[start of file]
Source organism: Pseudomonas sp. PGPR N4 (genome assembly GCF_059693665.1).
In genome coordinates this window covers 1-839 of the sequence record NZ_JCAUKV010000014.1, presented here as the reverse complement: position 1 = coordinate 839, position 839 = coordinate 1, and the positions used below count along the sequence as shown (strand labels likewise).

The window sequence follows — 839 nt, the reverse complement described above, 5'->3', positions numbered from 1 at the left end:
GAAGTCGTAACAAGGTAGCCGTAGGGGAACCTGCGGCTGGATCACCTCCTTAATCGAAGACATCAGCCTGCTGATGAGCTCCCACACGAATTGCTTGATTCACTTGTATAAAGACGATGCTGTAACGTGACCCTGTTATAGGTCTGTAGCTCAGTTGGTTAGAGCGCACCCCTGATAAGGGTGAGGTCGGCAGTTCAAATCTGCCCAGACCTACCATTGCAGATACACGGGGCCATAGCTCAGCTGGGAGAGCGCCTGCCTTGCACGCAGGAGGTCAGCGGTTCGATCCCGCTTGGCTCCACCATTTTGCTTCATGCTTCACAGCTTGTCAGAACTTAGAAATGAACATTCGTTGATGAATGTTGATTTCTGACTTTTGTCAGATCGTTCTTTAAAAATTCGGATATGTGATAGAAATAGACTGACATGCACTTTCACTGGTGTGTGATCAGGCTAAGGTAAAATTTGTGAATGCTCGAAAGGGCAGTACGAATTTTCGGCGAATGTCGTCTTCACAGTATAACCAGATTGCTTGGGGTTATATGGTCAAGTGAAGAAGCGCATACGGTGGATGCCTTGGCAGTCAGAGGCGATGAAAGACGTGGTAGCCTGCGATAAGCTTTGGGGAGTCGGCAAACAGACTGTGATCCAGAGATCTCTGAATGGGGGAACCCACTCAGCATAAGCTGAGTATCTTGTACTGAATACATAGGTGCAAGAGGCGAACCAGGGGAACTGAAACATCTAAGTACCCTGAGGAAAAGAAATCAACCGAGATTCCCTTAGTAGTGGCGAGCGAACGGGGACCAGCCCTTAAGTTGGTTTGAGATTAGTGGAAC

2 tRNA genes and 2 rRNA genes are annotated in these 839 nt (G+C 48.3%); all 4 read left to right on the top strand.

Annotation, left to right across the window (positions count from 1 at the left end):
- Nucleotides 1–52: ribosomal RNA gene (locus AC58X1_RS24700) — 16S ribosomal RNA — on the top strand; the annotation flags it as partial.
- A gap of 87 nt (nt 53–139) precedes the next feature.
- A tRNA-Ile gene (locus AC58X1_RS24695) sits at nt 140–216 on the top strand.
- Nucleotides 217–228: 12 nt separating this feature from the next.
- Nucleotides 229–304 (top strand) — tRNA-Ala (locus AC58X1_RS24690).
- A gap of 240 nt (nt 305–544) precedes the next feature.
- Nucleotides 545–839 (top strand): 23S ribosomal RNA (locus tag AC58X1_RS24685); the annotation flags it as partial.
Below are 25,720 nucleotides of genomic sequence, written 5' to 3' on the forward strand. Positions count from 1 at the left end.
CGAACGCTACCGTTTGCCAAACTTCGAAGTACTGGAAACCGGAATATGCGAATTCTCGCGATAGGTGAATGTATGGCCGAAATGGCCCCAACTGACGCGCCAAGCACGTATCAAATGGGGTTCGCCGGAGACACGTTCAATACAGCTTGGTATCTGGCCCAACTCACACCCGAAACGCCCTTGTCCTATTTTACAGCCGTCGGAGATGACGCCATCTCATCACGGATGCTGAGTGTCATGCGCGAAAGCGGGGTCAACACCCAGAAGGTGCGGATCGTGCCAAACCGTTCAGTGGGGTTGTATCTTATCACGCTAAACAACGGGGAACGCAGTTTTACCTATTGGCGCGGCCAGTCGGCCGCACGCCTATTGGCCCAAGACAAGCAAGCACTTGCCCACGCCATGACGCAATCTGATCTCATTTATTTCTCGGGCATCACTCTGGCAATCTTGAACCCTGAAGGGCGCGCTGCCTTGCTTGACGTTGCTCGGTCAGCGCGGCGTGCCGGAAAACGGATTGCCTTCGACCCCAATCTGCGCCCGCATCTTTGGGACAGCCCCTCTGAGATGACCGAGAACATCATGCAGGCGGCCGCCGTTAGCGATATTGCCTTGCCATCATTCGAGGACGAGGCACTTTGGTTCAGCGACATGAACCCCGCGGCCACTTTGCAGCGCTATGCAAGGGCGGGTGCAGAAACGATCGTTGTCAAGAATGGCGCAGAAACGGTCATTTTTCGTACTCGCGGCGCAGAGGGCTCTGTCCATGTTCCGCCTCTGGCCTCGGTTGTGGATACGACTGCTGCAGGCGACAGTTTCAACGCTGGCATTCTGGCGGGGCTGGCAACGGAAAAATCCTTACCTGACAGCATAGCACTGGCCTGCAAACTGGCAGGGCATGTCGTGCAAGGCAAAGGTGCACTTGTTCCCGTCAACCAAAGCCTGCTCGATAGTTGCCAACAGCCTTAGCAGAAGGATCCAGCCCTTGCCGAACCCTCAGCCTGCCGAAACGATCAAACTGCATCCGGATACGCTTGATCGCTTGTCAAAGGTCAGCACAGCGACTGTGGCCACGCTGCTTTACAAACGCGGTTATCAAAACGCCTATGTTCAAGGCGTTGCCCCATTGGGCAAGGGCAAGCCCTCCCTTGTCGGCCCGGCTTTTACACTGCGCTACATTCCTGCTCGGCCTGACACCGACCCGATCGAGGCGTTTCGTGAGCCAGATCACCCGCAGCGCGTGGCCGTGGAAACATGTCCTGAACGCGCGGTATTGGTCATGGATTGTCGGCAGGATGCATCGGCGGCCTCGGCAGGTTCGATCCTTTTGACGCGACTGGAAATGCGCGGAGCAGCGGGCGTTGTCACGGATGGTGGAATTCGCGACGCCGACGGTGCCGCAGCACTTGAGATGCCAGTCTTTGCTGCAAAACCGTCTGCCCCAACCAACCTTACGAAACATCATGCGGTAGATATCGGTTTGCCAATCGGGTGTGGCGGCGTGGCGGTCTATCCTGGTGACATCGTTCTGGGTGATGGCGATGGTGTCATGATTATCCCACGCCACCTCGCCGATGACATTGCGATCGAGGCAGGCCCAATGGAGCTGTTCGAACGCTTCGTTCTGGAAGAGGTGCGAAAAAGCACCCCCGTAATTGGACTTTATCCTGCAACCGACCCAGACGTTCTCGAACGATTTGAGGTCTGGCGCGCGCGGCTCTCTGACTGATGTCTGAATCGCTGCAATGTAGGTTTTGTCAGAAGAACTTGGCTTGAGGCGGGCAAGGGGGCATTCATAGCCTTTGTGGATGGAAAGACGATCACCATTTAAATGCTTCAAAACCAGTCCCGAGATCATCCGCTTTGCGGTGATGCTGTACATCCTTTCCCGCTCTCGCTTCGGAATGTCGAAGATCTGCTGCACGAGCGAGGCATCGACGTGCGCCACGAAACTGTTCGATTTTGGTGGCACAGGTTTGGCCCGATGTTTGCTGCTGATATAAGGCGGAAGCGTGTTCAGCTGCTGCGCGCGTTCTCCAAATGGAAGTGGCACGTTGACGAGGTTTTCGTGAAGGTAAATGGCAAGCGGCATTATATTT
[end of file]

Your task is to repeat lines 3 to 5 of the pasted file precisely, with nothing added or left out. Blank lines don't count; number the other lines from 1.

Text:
The window sequence follows — 839 nt, the reverse complement described above, 5'->3', positions numbered from 1 at the left end:
GAAGTCGTAACAAGGTAGCCGTAGGGGAACCTGCGGCTGGATCACCTCCTTAATCGAAGACATCAGCCTGCTGATGAGCTCCCACACGAATTGCTTGATTCACTTGTATAAAGACGATGCTGTAACGTGACCCTGTTATAGGTCTGTAGCTCAGTTGGTTAGAGCGCACCCCTGATAAGGGTGAGGTCGGCAGTTCAAATCTGCCCAGACCTACCATTGCAGATACACGGGGCCATAGCTCAGCTGGGAGAGCGCCTGCCTTGCACGCAGGAGGTCAGCGGTTCGATCCCGCTTGGCTCCACCATTTTGCTTCATGCTTCACAGCTTGTCAGAACTTAGAAATGAACATTCGTTGATGAATGTTGATTTCTGACTTTTGTCAGATCGTTCTTTAAAAATTCGGATATGTGATAGAAATAGACTGACATGCACTTTCACTGGTGTGTGATCAGGCTAAGGTAAAATTTGTGAATGCTCGAAAGGGCAGTACGAATTTTCGGCGAATGTCGTCTTCACAGTATAACCAGATTGCTTGGGGTTATATGGTCAAGTGAAGAAGCGCATACGGTGGATGCCTTGGCAGTCAGAGGCGATGAAAGACGTGGTAGCCTGCGATAAGCTTTGGGGAGTCGGCAAACAGACTGTGATCCAGAGATCTCTGAATGGGGGAACCCACTCAGCATAAGCTGAGTATCTTGTACTGAATACATAGGTGCAAGAGGCGAACCAGGGGAACTGAAACATCTAAGTACCCTGAGGAAAAGAAATCAACCGAGATTCCCTTAGTAGTGGCGAGCGAACGGGGACCAGCCCTTAAGTTGGTTTGAGATTAGTGGAAC

2 tRNA genes and 2 rRNA genes are annotated in these 839 nt (G+C 48.3%); all 4 read left to right on the top strand.